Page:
This undated photo provided by the New Jersey Office of the Attorney General shows Donald Kohut, 34, of Flemington, N.J. Kohut and Justin Heflin, a former correctional officer at the Tennessee Prison for Women, have been arrested in a plot to break out Tennessee's lone female death row inmate. The Tennessee Bureau of Investigation said Wednesday, March 21, 2012, that there was no imminent danger of an escape by the inmate, Christa Gail Pike.Photo by Associated Press /Chattanooga Times Free Press.
NASHVILLE — Two men, including a former correctional officer, planned to make a copy of a prison key in a plot to free Tennessee’s only female death row inmate, according to an indictment.
Donald Joseph Kohut and Justin Wesley Heflin were arrested this week in what authorities say was a foiled plot to break out Christa Gail Pike, who has been on death row since 1996 for the slaying of a Knoxville Job Corps student.
The unsealed indictment says in January, Kohut and Heflin, who worked as a guard at the Tennessee Prison for Women where the 36-year-old Pike is held, arranged to trace a prison key and have it copied to be used in the escape attempt.
The Tennessee Bureau of Investigation has said an escape was not imminent and investigators found out about the plot early.
Tennessee Department of Correction spokeswoman Cindy Dunning declined to answer questions about whether any keys had been copied.
“The details of the investigation, especially those pertaining to internal processes and security procedures of the prison, are not being disclosed in order to maintain not only the integrity of the investigation but the security of the institution,” she said in an email.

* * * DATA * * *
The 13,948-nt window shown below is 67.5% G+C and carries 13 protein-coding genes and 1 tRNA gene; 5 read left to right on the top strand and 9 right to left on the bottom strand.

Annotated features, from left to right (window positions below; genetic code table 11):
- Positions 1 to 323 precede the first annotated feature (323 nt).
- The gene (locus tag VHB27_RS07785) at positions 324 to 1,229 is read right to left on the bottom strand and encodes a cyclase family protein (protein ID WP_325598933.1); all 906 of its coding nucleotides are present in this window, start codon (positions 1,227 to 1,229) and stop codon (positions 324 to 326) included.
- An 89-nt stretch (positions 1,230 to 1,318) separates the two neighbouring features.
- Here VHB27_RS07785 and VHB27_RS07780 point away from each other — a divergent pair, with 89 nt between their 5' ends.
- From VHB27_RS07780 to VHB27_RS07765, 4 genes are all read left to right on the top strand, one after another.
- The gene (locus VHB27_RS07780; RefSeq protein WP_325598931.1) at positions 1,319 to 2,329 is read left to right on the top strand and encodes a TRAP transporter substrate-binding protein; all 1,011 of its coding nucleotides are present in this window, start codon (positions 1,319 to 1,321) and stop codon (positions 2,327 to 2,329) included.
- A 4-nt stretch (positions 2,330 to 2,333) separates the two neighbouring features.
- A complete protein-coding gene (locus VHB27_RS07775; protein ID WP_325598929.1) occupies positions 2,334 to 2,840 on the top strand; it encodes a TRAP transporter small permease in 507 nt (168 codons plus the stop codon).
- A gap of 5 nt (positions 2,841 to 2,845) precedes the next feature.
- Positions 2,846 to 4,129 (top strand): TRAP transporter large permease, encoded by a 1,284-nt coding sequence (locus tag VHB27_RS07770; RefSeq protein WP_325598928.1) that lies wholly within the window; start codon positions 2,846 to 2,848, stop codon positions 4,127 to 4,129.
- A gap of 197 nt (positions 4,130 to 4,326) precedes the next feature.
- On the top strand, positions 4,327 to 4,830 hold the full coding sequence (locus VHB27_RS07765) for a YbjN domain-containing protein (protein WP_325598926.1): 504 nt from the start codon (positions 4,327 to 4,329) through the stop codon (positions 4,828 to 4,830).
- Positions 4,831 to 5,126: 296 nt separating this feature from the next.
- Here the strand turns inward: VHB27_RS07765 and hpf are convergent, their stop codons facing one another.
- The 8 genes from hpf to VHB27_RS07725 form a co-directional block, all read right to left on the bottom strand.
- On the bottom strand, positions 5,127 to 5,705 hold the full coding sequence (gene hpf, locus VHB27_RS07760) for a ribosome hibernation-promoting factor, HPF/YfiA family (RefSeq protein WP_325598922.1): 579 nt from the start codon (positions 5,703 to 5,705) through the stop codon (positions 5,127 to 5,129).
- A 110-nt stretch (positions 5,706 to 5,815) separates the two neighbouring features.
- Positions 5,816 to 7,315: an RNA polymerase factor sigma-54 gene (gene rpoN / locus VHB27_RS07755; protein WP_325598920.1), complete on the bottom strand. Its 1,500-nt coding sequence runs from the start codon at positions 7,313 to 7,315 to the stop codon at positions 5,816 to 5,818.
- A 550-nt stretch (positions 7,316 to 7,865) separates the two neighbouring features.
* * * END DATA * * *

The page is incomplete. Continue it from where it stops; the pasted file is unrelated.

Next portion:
Kohut, 34, of Flemington, N.J., was arrested on Tuesday at his home and has waived extradition. He is expected to be brought to Tennessee within about 10 days.
Pike, originally from West Virginia, was sentenced to death in 1996 for the slaying of a fellow Knoxville Job Corps student. Colleen Slemmer, 18, was stabbed and beaten by Pike and Tadaryl Shipp, Pike’s boyfriend at the time, on the University of Tennessee’s agricultural campus in January 1995.
Prosecutors have said the motive for the slaying was a love triangle with the two women and Shipp, who was sentenced to life in prison. The two carved a pentagram into Slemmer’s chest, and investigators claimed Pike, who was 18 at the time, took a piece of the victim’s skull for a souvenir.
The indictment doesn’t reveal much about Kohut, who works as a personal trainer in New Jersey, but he was apparently very close to Pike. According to Dunning, Kohut visited her at the women’s prison in Nashville 26 times between July and January.
Bill Deni, Kohut’s attorney in New Jersey, said Kohut didn’t make a statement to police after his arrest on Tuesday, but has been cooperating with authorities.
Deni said Kohut will retain a different attorney to represent him in Tennessee, but said Kohut is eager to be sent to Tennessee to address the charges against him. He is being held at the Hunterdon County Jail waiting for Tennessee law enforcement to pick him up.
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